I used to never celebrate properly completed work, I thought that was for gomers. I do, now. We have to appreciate what we can, as a book of mine says, we should indulge ourselves in enjoying our best effort.

      My eyes tic, by the way, during migraines and for a while after.

      One other thing that I do that helps is try to do something nice for someone once a day, whereas I was 100% concerned about my goals at work before. I’ll bet someone can learn something from you at work each day. My supervisors have recognized that even when I’m too out of it to complete much work myself, I am still a resource for clearer headed junior employees.

  9. Also should have said both my parents suffered from migraine so I really had no chance! I get scared when I google symptoms although I know I shouldn’t!

  10. I have had migraines with aura on and off since I was about 15 and also had what my parents called ‘sick headaches’ too. I am 62 now. Last week I had a crushing migraine without aura (on the day before my birthday too!) and although the terrible pain subsided after a couple of hours, I have been feeling decidedly weird ever since. Spent 2 days in bed, one day lying in the garden, and then have very, very gradually started to get better. My symptoms are feeling shaky, groggy, weird, and panicky. Then I will have a period when I feel better for a while – say 3-4 hours- before another ‘wave’ hits me. No trouble sleeping. I am an anxious person anyway, and my husband thinks I panic myself into feeling worse then I really am. It has been a week since the attack and I am desperate to feel normal again. Has anybody else had this experience? I do not have meds from my GP – should I get some or just deal with it with otc tablets?

    1. Sally, please see your doctor. A sudden change in migraine pattern is unusual and should always be checked out as soon as possible. Your lingering symptoms do not fit a typical pattern for migraine and should be addressed, too. I don’t mean to panic you, but there’s a chance this could be something other than a migraine attack.

      Take care,

  11. I’d never been diagnosed with migraines. But I’ve had bad headaches (often lasting days). Cognitive symptoms, moodiness, fatigue, nausea etc. Since I was about 16. I’m 29 now. I’ve been for CT scans too, nothing found. One thing that worked was when I was taking clonazepam for anxiety. All of a sudden those headaches went away. I don’t take it anymore. Still get the throbbing pain in the side of my head. I’ve tried putting something cold on my head which usually helps with the pain. But I still can’t think straight or can’t think of right words. Sometimes it occurs after exercise or going to the gym. It just sucks.

  12. Also, I think I notice body aches before and during. Not sure if related or coincidental…if anyone can speak to this, I’d appreciate hearing your experience…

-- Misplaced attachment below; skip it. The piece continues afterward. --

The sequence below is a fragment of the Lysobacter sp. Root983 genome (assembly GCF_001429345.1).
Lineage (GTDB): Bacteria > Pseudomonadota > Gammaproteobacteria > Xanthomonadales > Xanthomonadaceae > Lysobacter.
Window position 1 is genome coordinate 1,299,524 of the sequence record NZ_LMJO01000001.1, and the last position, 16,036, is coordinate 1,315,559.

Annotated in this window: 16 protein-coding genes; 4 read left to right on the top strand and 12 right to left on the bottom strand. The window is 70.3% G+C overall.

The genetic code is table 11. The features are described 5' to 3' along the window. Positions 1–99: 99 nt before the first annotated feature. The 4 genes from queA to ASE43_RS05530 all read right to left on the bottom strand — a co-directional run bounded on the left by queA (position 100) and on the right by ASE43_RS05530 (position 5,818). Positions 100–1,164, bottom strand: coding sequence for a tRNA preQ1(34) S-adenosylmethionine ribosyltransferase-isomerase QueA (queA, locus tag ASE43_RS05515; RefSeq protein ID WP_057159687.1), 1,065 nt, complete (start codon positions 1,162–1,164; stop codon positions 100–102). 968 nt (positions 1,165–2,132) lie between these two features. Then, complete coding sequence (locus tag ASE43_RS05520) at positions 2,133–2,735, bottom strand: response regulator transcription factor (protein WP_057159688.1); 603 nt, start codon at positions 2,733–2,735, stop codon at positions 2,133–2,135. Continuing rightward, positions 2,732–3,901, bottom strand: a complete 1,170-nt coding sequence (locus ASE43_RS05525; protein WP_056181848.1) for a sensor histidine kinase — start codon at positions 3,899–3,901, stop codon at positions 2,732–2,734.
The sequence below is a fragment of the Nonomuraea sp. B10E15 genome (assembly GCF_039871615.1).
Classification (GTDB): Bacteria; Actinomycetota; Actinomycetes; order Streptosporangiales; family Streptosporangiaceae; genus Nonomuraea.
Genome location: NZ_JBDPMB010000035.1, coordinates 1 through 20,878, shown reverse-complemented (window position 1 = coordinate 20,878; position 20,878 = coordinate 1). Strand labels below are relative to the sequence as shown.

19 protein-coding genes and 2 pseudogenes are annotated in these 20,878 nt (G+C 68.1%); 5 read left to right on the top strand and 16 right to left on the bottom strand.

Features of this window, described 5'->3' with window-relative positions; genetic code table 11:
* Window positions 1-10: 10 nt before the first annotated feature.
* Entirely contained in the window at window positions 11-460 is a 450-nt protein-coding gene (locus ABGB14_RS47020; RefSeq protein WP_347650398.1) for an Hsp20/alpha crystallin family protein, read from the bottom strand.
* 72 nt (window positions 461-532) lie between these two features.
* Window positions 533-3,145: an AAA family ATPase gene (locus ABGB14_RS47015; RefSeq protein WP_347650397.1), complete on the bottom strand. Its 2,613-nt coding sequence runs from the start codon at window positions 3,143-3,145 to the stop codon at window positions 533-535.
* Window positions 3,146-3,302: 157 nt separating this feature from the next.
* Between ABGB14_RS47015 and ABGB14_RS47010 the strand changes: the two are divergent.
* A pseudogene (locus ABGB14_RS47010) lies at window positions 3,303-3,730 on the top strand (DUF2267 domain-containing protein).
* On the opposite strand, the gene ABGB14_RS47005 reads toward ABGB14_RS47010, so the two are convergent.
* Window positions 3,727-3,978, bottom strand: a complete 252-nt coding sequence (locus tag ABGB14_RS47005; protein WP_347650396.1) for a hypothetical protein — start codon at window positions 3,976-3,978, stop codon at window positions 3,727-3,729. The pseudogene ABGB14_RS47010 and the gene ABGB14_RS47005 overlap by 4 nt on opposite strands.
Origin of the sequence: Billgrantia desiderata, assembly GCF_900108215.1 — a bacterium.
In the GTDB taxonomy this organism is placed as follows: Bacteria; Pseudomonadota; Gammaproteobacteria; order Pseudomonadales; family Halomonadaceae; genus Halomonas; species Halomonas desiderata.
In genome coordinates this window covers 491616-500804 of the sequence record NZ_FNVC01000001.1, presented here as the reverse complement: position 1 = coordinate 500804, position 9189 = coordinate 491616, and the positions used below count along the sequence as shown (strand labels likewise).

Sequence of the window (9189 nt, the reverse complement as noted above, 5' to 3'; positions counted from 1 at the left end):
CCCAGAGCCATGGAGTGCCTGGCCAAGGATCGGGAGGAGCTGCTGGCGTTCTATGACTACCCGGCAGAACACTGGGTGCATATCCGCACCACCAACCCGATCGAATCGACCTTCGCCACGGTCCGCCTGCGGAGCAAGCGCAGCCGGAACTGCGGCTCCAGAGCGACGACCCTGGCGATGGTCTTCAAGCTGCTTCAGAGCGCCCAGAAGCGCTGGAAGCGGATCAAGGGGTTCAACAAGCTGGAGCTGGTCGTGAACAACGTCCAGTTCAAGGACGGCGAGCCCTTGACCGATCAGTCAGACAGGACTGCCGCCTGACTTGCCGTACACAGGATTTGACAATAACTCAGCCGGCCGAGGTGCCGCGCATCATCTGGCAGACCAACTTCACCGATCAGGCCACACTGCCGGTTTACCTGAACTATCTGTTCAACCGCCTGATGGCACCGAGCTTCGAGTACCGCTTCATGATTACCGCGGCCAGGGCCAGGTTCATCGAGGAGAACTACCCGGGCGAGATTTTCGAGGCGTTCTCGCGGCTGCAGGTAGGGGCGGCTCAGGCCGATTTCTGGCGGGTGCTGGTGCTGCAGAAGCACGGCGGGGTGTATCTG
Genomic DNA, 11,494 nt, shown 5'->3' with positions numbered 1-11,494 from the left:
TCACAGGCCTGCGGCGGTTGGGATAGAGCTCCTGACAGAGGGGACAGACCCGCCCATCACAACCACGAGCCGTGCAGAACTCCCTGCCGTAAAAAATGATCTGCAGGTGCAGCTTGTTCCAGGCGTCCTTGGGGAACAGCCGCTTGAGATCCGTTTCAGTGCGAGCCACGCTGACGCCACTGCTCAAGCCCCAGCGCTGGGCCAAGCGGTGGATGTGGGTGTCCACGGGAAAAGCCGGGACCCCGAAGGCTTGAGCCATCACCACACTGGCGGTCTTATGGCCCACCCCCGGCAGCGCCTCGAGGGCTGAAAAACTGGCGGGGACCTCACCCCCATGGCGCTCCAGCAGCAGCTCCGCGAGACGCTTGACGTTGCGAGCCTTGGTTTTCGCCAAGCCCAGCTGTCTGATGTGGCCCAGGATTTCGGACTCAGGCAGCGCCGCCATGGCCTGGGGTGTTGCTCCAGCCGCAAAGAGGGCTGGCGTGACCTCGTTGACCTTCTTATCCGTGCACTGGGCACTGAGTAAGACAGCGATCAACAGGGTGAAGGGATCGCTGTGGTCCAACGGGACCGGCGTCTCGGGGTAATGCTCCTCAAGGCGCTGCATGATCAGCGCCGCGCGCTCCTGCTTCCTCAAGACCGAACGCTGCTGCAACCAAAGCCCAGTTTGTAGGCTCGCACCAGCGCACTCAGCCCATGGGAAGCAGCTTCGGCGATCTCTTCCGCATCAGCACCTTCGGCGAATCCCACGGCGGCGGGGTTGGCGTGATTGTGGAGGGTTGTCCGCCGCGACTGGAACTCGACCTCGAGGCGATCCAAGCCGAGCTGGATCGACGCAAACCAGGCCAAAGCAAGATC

13. Anyone ever experience neck pain? Specifically, early morning onset like 2-5 am and then about 5-6 hours later unilateral head pain? In the interim between the neck pain and headache, I am emotional (usu weepy but sometimes elation) and in general just feel off or poorly. Then as the headache ratchets up, I experience waves of depression and what I call “thought battles”. Very high anxiety too. Also have word recall issues, speech issues, and sound/light sensitivity throughout but not in any predictable order or combination. Mainly, looking for validation that the anxiety and depression is part of the migraine biochemistry. I am seeing a neurologist. EEG normal. Thank you for any comments.

    1. Hi Wendy – I also have migraines and anxiety. I’d have to say that I don’t think the anxiety is really much of anything other than postdrome in migraines, then I am constantly checking and double checking to see if I can tell if something is right or wrong. I had a migraine last week, and I was too anxious to post on any forums because I didn’t know if I’d be able to tell if my speech was correct, or if I might just type a whole bunch of random text.

      Anyway, my neurologist said something quick the last time I went to see her, that she thinks “anxiety and migraines are on the same gene” or something like that.

      When I am postdrome, I also have word recall issues and second guessing (which creates anxiety), it feels like dementia – not that I’d know what dementia feels like, but I’m imagining. We all ought to live in the same neighborhood, at least that way, we’d get to see people like us after they’ve recovered from a migraine episode so that we’d know that we just have to wait it out.

  14. My wife suffers from some type of complex hemiplegic migraines. At 1st they thought she was having a stroke. Then they noticed a tear in her right vetebral artery. She was hospitalized for weeks. She lost all functions on her right side. Could not move her right arm, leg,& could not see out of her right eye. She complained of a constant headache and had previously been complaining about headaches over the years. Over time and therapy she got better with the exception of the migraines. When she has an episode she loses ALL cognitive abilities. Her speech sounds like a baby she can vecome violent and beligirent and often wanders off. Almost every night I stay up with her until the early morning trying to keep her calm so she wont wander away from home during an episode. She doesnt remember who anyone is including herself and she only recognizes me by smell. Its so weird and scary. The onlynthing that returns her to her normal state is lowering her pain levels. So her neuro prescribes her narco. Upon taking itnshe returns to her normal self and doesnt remember anything about the episode. It wasnt until I recorded her and showed her the video that she finally believed me about her behavior. We blneed help and have no idea where to turn. The dr.s have no answers. They have tried the occipital nerve block and they want to try botox injections. Right now zhe has to have round the clock supervision to ensure she doesnt hurt herself or anyone else during the episodes. If anyone has ever heard of thos please email me we are desperate at thumis point for a resolution our whole lives is consumed with this condition. My wife is only 28yrs old. Ron.a.edg@gmail